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New Treatment on Demand Program Fast Tracks People Harmed by Opioid Use Toward Recovery

DENVER – Mayor Michael B. Hancock, Denver Health CEO Dr. Robin D. Wittenstein and Denver Public Health & Environment (DDPHE) Executive Director Bob McDonald today highlighted a new Treatment on Demand pilot program that offers patients, struggling with opioid misuse, medically assisted treatment the same day they come to Denver Health for support. The pilot, which began in December and will run through the end of 2019, has shown initial encouraging “next day show” rates for patients returning to continue therapy.

“We’ve heard first hand that those affected by opioid addiction or misuse want support, but face barriers to accessing the treatment that would help them. Treatment on Demand simplifies that access with the idea that there is ‘no wrong door’ to treatment,” Mayor Hancock said. “This strategy supports the development of an efficient and effective system to help connect people to the services they need when they are ready to make a change in their behavior and their lives.”

The Treatment on Demand program, which is staffed by on-call licensed therapists funded by DDPHE through the $430,000 included in the Mayor’s 2019 Budget, works with individuals to encourage them to enroll in medically assisted treatment when they go to the Emergency Department, and continue into Psychiatric Emergency Services. Previously, people seeking treatment for opioid misuse had to be referred for medical treatment in a process that could take as long as three weeks. A core function of this program is to increase access to immediate care and reduce the length of admission time at receiving outpatient clinics.

A person with opioid use disorder will typically go to the Emergency Department when they are experiencing withdrawal. Denver Health has one of the few Emergency Departments in the United States that already treats these patients with a drug called buprenorphine, which alleviates withdrawal symptoms and helps patients on the road to recovery. Under this new pilot program, the licensed therapists conduct a “biopsychosocial assessment” of the patients, and, if clinically appropriate, enroll them into regular buprenorphine treatment the same day.

Before leaving Denver Health, patients are referred to one of three opioid treatment clinics. Patients are expected to go to the clinic every day to receive their dose of buprenorphine. They also receive psychotherapy and specialized medication management by trained physicians. The new program has already recorded 77 patients taking part in the program thus far, with a next day show rates of 73 percent. Before the licensed therapists joined the Emergency Department, patients referred to opioid clinics would show up 60 percent of the time.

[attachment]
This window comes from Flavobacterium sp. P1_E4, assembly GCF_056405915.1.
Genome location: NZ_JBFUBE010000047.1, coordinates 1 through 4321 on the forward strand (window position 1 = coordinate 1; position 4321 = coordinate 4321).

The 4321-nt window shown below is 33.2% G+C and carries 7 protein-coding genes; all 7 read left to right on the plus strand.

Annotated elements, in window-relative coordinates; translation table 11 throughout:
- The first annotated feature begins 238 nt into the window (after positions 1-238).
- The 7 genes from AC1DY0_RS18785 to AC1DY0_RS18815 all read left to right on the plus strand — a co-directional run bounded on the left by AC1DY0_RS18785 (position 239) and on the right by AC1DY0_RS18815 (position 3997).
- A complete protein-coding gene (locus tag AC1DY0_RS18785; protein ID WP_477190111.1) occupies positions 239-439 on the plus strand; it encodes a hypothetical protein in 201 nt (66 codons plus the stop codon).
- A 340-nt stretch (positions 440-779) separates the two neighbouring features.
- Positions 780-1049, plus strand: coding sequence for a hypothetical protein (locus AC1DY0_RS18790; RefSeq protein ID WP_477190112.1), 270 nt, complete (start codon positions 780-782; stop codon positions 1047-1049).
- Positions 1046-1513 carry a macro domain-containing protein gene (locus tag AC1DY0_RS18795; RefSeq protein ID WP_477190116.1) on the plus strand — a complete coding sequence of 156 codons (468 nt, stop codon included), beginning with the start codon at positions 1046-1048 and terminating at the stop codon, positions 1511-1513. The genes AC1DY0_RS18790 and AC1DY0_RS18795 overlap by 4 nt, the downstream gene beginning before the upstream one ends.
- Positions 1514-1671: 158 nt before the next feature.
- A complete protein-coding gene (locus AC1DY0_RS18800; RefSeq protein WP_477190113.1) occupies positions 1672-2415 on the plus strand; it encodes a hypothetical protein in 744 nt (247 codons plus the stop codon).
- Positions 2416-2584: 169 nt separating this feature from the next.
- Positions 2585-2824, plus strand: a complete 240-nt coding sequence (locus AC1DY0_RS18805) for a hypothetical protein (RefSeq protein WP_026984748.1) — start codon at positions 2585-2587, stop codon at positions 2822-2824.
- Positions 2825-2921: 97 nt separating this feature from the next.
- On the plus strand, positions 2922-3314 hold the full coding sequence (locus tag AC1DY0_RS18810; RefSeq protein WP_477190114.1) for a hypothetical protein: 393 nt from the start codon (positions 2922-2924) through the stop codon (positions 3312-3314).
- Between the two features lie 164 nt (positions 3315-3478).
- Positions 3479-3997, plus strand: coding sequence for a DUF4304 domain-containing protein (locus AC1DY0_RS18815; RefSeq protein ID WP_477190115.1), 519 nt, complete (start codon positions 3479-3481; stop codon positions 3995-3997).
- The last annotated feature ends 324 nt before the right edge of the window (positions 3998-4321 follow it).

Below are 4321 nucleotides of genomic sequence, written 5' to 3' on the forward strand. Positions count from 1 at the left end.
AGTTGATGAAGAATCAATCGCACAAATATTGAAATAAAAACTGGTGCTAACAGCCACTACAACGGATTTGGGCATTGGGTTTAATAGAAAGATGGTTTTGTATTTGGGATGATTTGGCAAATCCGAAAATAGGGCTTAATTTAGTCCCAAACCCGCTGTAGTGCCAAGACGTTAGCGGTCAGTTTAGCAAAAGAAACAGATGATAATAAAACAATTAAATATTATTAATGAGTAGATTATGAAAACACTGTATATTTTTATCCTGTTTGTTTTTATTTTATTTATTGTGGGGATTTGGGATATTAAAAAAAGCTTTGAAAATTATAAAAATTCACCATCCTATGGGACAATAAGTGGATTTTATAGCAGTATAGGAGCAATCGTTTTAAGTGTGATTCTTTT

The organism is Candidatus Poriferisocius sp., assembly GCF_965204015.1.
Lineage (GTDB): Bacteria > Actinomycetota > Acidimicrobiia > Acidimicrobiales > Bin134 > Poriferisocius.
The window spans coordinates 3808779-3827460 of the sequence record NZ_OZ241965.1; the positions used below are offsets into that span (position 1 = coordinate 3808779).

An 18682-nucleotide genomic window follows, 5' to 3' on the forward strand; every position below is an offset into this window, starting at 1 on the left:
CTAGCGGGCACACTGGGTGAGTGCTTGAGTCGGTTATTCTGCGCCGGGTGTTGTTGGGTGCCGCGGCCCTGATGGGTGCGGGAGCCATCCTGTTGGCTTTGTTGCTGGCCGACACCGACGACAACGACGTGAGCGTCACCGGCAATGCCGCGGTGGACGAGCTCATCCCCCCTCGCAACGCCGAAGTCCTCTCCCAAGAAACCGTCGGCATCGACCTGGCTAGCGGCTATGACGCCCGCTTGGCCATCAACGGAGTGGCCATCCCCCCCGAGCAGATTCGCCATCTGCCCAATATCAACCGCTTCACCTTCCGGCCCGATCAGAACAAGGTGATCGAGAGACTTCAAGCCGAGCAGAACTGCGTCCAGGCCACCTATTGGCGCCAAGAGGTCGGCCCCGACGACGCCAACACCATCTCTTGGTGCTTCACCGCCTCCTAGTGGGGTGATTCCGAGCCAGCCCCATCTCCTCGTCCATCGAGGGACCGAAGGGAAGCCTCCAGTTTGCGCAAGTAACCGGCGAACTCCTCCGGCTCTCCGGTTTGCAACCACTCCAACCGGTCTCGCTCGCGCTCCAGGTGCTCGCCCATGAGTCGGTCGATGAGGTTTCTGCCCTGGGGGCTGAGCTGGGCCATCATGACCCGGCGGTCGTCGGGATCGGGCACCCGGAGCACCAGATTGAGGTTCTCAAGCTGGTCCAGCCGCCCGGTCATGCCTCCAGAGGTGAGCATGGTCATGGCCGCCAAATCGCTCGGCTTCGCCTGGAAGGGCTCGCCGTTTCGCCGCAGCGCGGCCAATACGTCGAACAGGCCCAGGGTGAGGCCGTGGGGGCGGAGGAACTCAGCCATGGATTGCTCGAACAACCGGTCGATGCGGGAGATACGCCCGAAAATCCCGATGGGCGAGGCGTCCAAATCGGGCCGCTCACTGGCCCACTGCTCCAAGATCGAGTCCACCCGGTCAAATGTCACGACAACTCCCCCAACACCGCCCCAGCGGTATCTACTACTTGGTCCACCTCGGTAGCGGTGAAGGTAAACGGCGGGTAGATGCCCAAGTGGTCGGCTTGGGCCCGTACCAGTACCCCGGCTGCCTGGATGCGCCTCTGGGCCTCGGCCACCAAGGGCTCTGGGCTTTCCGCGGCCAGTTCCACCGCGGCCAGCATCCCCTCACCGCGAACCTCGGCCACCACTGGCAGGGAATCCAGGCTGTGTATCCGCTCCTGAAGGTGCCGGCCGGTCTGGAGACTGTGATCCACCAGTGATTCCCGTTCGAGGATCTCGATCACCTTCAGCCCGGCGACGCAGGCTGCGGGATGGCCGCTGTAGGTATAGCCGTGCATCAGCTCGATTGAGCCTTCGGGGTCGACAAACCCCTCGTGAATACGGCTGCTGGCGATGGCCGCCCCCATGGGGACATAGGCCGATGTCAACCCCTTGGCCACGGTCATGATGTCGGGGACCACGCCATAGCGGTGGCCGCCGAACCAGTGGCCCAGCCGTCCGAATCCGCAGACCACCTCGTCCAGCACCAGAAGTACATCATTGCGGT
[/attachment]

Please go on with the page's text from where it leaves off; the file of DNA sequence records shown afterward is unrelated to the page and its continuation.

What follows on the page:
“What is unique about this program is the dedicated therapists who work here make contact with people who use opioids as soon as they come into the ED. They enroll patients there and then direct them toward a pathway that hopefully leads to their recovery,” said Dr. Wittenstein

Part of Denver’s Opioid Response Strategic Plan currently being implemented by DDPHE, Treatment on Demand aims to eliminate barriers to those accessing treatment. The strategic plan lays out a series of goals supported by strategies and activities focused on to reducing stigma surrounding substance use, eliminating barriers to accessing treatment, ensuring equity, creating opportunity and building resiliency.

“After successfully engaging patients who misuse opioids and inducting them into relevant treatment programs, we must make every effort to help them remain in those programs to fully reap the benefits,” said DDPHE’s Bob McDonald. “We must continue to focus on creating opportunities for people who misuse substances to stay connected to vital services.”

Denver Health’s recently established a new Center for Addiction Medicine, a major new initiative which operates on the premise that every door to the hospital can lead to treatment of substance use. Patients have access to an array of treatment services including prevention and education, harm reduction, formal treatment and management of addiction disorders, along with post‐treatment services, and tools and resources that support ongoing recovery.